The world premiere of Chris Paul Harman’s … with silver bells and cockle shells … wasn’t nearly as loud as Mono-Prism, but it was impressive in many other ways. The piece is a song-cycle, sung by soprano Shannon Mercer, based on such familiar nursery rhymes as “Hush Little Baby,” and “Jack and Jill.” They are short – sometimes arrestingly so, as with “Hickory Dickory Dock,” which felt about 30 seconds long.
In the performance, Esprit conductor Alex Pauk did a fine job of balancing Harman’s subtle textures and delicate colours, emanating from various sections of the orchestra. And it’s hard to imagine a singer better suited to such a piece than Shannon Mercer, whose lyrical soprano voice floated sweetly over the orchestra.
It’s hard to imagine anything more unlike silver bells than Mono-Prism – and perhaps this stark contrast is what Pauk had in mind by putting them both on the same program. Playing a variety of traditional Japanese drums, Toronto’s Nagata Shachu served admirably in the Western context of a virtuoso soloist with orchestra. At first, their stick-work, on the smaller drums, was a soft, thrumming wave of tension that gradually built to a bright, edgy clatter. And when the big drum – the O-Daiko – was called into service, Koerner Hall was shaken to its foundations.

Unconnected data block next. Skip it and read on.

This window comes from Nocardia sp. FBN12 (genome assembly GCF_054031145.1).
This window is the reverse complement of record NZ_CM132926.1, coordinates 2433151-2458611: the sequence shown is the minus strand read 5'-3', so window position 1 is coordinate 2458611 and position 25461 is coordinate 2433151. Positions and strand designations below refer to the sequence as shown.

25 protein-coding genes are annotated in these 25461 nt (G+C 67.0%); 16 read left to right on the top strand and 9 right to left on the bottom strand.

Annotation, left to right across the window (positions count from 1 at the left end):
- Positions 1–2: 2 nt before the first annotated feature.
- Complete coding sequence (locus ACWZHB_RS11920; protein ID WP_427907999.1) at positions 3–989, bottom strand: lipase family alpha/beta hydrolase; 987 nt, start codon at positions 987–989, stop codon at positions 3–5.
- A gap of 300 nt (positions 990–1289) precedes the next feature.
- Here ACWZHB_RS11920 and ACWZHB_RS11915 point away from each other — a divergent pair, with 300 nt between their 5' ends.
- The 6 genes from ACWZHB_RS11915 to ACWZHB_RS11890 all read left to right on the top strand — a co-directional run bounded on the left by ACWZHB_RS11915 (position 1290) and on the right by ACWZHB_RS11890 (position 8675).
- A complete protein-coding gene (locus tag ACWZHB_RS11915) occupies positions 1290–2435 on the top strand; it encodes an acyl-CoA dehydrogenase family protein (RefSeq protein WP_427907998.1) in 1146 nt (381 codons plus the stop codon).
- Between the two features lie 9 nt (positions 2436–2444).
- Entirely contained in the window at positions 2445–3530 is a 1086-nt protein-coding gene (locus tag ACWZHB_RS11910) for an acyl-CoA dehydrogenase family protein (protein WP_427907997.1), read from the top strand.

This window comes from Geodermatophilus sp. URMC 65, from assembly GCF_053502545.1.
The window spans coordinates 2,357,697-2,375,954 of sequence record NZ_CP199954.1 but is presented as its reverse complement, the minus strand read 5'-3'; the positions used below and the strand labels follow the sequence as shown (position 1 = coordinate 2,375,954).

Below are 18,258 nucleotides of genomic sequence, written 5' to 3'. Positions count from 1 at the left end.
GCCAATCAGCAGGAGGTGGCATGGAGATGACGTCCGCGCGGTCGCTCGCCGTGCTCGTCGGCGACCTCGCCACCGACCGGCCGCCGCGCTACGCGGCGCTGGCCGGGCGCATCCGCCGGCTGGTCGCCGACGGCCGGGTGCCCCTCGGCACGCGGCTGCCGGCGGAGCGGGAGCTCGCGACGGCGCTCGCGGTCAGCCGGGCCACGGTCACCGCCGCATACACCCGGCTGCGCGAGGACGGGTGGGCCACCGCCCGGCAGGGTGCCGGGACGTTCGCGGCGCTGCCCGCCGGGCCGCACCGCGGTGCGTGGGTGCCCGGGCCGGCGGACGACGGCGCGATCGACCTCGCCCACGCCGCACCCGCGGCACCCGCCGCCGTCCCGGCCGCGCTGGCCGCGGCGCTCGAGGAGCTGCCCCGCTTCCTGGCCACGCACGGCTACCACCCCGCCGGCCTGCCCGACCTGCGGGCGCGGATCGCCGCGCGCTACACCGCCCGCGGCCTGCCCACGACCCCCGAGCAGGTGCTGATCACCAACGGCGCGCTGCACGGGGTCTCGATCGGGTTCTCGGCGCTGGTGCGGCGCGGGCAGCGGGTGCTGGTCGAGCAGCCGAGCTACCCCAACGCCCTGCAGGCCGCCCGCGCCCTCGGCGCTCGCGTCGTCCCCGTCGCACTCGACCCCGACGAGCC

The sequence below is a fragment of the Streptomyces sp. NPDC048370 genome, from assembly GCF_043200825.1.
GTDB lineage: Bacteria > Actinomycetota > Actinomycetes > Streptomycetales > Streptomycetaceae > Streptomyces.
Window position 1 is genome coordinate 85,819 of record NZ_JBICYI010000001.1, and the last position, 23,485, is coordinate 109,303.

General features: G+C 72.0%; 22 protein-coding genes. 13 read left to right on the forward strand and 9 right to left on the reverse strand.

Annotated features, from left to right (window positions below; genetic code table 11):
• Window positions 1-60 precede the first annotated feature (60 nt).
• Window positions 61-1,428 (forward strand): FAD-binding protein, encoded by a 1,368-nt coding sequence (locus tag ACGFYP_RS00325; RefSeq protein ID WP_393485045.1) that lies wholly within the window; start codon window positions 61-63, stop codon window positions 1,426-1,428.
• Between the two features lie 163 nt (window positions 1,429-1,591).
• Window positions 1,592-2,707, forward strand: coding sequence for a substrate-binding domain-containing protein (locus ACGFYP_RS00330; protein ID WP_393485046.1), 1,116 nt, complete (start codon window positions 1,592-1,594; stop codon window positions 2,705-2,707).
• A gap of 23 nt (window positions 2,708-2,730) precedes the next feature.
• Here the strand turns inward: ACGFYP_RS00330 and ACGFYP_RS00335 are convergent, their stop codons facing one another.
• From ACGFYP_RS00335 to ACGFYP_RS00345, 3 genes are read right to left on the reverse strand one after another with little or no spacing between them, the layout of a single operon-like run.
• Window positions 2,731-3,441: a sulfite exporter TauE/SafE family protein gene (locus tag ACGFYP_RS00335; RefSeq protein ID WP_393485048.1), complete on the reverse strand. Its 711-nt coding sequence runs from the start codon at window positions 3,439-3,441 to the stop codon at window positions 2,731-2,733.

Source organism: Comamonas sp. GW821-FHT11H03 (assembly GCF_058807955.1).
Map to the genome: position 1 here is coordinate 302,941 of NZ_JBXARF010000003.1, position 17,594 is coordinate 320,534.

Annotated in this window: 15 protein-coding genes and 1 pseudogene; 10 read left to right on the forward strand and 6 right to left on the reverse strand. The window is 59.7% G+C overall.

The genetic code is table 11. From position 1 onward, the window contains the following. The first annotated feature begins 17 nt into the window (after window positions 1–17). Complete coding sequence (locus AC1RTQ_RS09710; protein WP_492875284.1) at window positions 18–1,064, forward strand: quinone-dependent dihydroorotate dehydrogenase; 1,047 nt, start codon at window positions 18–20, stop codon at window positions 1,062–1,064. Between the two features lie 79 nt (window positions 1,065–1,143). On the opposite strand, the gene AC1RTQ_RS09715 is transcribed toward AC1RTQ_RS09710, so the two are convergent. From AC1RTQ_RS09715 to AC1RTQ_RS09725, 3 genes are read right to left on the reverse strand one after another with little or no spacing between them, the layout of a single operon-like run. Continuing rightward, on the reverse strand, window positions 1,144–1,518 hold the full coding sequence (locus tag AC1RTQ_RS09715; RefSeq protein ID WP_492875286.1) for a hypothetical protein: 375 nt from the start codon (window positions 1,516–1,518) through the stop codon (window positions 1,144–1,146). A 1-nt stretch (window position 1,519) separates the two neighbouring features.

Yet, as impressive as all this was, not a whole lot actually happens, musically speaking, in Mono-Prism. There’s a blunt simplicity about the piece, which can be fairly summed up as a thunderous tsumami of drums, interspersed with jagged, dissonant outbursts from the orchestra. Still, it was well worth hearing, and I’m glad to have had the opportunity.
The two other pieces on the program – Fuhong Shi’s Concentric Circles and Scott Wilson’s Dark Matter (given its world premiere in this concert) – were similar, in some ways. Both were amorphous essays in orchestral colours and textures, and in this regard, both were successful. Yet for me, this kind of music only goes so far, lacking as it does musical ideas solid enough to hang a hat on. I weary of the phrase “an orchestration in search of a composition,” but I find myself typing these words once again.
Shi’s Concentric Circles did have the virtue of brevity, yet to my ears it seemed both static and arbitrary in its ephemeral unfolding. Wilson’s Dark Matter, a three-movement work that incorporated electroacoustic sounds, was more substantial. It also had a stronger sense of direction: a welcome sense of expectation, and the fulfillment of expectation. However, the projected images that accompanied Dark Matter (created with the help of media artist Konstantinos Vasilakos) were underwhelming, resembling computer screen-savers from the 1980s.
© Colin Eatock 2018